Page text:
A Weird Imagination

Experimenting with ZFS

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The problem#

For my recent posts on ZFS, I wanted to quickly try out a bunch of variants of my proposed operations without worrying about accidentally modifying my real ZFS filesystems. Specifically, I wanted to know which ways of copying files would result in more efficiently reusing blocks from existing snapshots where possible.

The solution#

WARNING: The instructions below will modify the ZFS pool tank, which is the default name used in many ZFS examples, and therefore may be a real ZFS pool on your computer.

I strongly recommend doing all of this inside a VM to be sure you are not affecting any real filesystems. I used a VirtualBox VM that I installed Debian on and used the guest additions to share a directory between the VM and my actual machine.

First create a 1 GiB virtual (i.e. in a file instead of a physical device) ZFS pool to run tests on:

fallocate -l 1G /root/tank
zpool create tank /root/tank

Then perform various filesystem operations and inspect the result of zfs list -o space to determine if they were using more (or less) space than you expect. In order to make sure I was being consistent and make it easier to test out multiple variations, I wrote some scripts:

git clone https://git.aweirdimagination.net/perelman/zfs-test.git
cd zfs-test/bin
# dump logs from create-/copy-all- and-measure into ../logs/
# read ../logs/ and print space used as Markdown table
./logs-to-table --links
Create script orig rsync-ahvx rsync-ahvx-sparse rsync-inplace rsync-inplace-no-whole-file rsync-no-whole-file zfs-diff-move-then-rsync
empty 24K 24K✅ 24K✅ 24K✅ 24K✅ 24K✅ 24K✅
random-1M-file 1.03M 1.03M✅ 1.03M✅ 1.03M✅ 1.03M✅ 1.03M✅ 1.03M✅
zeros-1M-file 24K 1.03M❌ 24K✅ 1.03M❌ 1.03M❌ 1.03M❌ 1.03M❌
move-file 1.04M 2.04M❌ 2.04M❌ 2.04M❌ 2.04M❌ 2.04M❌ 1.04M✅
edit-part-of-file 1.16M 2.04M❌ 2.04M❌ 2.04M❌ 1.17M✅ 2.04M❌ 1.17M✅

The details#

Creating the VM#

To completely isolate my system, I did all of my ZFS operations inside a VM, partially because I have had the ZFS drivers crash on my main machine, forcing a reboot, and I didn't want to risk that when I knew I would be intentionally doing weird things. I used VirtualBox and made a minimal Linux install using Debian netinst. As everything I wanted to do was local, once I installed the packages I needed1, I disconnected the network interface and used the guest additions to share a directory between the VM and my actual machine.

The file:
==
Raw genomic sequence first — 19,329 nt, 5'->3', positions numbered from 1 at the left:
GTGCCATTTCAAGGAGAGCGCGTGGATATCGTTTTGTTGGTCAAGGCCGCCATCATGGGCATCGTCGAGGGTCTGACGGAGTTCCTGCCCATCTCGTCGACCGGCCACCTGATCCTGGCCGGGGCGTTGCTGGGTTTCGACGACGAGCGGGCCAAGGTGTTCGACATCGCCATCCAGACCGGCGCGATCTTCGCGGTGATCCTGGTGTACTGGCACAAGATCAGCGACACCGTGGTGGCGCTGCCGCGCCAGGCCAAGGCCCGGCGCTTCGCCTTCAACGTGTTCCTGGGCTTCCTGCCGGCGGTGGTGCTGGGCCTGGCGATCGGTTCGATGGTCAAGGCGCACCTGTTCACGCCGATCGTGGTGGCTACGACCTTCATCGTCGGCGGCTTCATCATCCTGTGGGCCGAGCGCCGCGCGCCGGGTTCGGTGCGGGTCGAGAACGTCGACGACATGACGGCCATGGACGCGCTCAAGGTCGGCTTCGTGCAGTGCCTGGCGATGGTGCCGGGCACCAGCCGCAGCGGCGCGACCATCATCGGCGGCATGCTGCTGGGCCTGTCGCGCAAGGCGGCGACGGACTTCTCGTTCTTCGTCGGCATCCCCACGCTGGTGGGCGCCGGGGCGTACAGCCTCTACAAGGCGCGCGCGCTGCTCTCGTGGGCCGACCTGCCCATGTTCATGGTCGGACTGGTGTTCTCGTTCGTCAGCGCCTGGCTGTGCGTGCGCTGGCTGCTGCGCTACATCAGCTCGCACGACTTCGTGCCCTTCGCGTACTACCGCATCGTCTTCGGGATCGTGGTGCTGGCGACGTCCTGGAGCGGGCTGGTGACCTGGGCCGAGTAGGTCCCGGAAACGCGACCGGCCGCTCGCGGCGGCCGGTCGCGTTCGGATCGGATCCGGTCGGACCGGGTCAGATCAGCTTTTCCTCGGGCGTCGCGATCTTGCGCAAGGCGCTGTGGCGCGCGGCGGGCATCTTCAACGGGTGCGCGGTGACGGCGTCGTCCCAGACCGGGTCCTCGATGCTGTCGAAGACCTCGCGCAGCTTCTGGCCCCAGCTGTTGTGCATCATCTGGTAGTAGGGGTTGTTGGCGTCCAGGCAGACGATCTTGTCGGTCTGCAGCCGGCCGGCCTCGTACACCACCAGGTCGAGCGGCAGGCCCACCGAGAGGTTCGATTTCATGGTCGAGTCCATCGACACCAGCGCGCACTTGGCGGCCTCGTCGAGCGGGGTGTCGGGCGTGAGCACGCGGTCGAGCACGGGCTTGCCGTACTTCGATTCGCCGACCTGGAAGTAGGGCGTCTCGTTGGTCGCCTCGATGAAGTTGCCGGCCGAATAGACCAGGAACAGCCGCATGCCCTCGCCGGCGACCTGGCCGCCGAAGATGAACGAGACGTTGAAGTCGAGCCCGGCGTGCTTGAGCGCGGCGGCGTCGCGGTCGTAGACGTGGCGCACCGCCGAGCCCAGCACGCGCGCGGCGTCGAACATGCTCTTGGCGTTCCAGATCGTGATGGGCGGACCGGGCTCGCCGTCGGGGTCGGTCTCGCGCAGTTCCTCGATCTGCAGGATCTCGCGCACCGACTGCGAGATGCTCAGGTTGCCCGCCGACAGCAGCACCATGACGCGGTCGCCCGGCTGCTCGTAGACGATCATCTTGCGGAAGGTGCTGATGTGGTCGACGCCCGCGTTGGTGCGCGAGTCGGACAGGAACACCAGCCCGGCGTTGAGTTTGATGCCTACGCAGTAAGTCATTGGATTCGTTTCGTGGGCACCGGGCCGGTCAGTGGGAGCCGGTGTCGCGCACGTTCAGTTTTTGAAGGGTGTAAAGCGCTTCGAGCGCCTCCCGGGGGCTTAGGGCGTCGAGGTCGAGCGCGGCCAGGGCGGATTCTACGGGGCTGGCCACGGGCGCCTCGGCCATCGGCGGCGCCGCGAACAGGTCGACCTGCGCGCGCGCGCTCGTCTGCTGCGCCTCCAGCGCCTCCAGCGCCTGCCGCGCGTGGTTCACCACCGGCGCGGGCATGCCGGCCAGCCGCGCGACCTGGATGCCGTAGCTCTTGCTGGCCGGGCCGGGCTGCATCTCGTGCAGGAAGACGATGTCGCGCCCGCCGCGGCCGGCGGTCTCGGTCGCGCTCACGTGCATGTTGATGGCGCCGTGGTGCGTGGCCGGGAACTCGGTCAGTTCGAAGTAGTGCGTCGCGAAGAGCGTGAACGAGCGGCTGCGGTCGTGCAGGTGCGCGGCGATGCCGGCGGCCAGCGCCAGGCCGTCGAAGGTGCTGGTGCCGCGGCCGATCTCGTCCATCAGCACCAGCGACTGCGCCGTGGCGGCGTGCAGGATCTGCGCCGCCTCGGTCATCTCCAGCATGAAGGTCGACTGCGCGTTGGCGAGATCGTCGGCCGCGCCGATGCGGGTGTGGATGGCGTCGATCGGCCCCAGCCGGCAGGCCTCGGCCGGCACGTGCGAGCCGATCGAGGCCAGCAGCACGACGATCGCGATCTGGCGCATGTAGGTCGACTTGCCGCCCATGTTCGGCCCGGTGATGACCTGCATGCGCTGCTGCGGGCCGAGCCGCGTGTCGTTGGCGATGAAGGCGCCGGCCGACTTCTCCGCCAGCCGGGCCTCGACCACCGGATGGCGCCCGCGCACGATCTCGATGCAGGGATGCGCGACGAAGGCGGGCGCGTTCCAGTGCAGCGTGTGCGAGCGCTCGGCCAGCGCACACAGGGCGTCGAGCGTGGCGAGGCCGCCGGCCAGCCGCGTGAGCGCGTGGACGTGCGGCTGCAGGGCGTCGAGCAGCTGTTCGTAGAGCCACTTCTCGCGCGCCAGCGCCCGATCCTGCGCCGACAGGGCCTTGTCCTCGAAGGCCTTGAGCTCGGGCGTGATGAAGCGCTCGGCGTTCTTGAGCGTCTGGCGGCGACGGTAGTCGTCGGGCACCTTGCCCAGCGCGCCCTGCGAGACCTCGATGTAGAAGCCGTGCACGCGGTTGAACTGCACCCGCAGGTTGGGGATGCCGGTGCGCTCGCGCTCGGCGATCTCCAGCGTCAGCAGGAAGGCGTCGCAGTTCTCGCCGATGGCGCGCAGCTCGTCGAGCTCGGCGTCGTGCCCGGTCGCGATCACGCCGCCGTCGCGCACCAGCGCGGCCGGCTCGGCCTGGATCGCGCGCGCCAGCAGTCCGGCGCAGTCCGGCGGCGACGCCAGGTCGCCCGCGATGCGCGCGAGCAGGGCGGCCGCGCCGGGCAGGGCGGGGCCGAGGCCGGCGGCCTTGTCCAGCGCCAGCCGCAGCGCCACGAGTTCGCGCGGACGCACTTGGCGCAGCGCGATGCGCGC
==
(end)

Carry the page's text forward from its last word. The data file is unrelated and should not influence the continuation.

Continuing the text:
Making a virtual disk#

fallocate with the -l option creates an empty file of the specified size, which we can use as a virtual hard drive. On modern filesystems, it will do so without actually writing that many zeros.

Notably, the version of the VirtualBox guest additions I used do not count as a "modern filesystem" for this purpose:

$ fallocate -l 1G tank
fallocate: fallocate failed: Operation not supported

As a workaround, I just ran the fallocate command on the host instead. Alternatively, you can use the -x (--posix) option, but, as promised by the documentation, it's slow: it took 13 seconds to create a 1 GiB file on my machine.

Experiment framework#

I wanted to test both creating files and modifying or moving them around while taking snapshots in the middle as well as copying the result of doing so onto another filesystem.

For example, to use the move-file creation script (which creates a file, makes a snapshot, and moves the file) with the rsync-ahvx copy script (which just does a simple rsync to copy), you would run the following:

$ cd zfs-test/bin
$ ./create-and-measure create-test-setup/move-file
$ ./copy-all-and-measure copy-snapshot/rsync-ahvx
tank/target   827M  2.04M     1.02M   1.03M             0B         0B
tank/test     827M  1.04M       14K   1.03M             0B         0B

And you would observe at the end of the output the tank/test has only 1M used while tank/target has 2M used because it has two copies of the moved file.


One surprise I ran into was rsync not copying files that I knew I had changed. It turns out that rsync ignores timestamp differences under a second by default. And, unsurprisingly, my scripts to construct synthetic filesystems using touch, mv, and fallocate ran in milliseconds. After some confusion looking at very similar modification times in the output of stat and trying to add some very short sleep calls, I found the -@-1/--modify-window=-1 option.

Making the table#

The measure-all script runs all of experiments and dumps the logs to files for later viewing/analysis. To avoid the unnecessary complication of parsing the logs, it also records in separate files the "USED" value for the datasets, both in exact and human-readable form:

zfs list -o used -H tank/target > used_human_readable
zfs list -o used -p -H tank/target > used

zfs list provides the -H option for "scripting mode" that omits headers and uses tabs instead of spaces if multiple columns are requested. The -p option is for "parsable (exact) values". And the -o used tells it to just give the single column we want.

Then logs-to-table reads those files to build the Markdown table, using the human readable files for the cell text and the exact files for deciding whether to label the cell as ✅ or ❌.


After all this, what did I actually learn?

One area I didn't cover in these experiments is exactly how these interact with hardlinks and rysnc's -H/--hard-links option to preserve them.

  1. Okay, I may have reconnected to the internet to download more packages a few times. 


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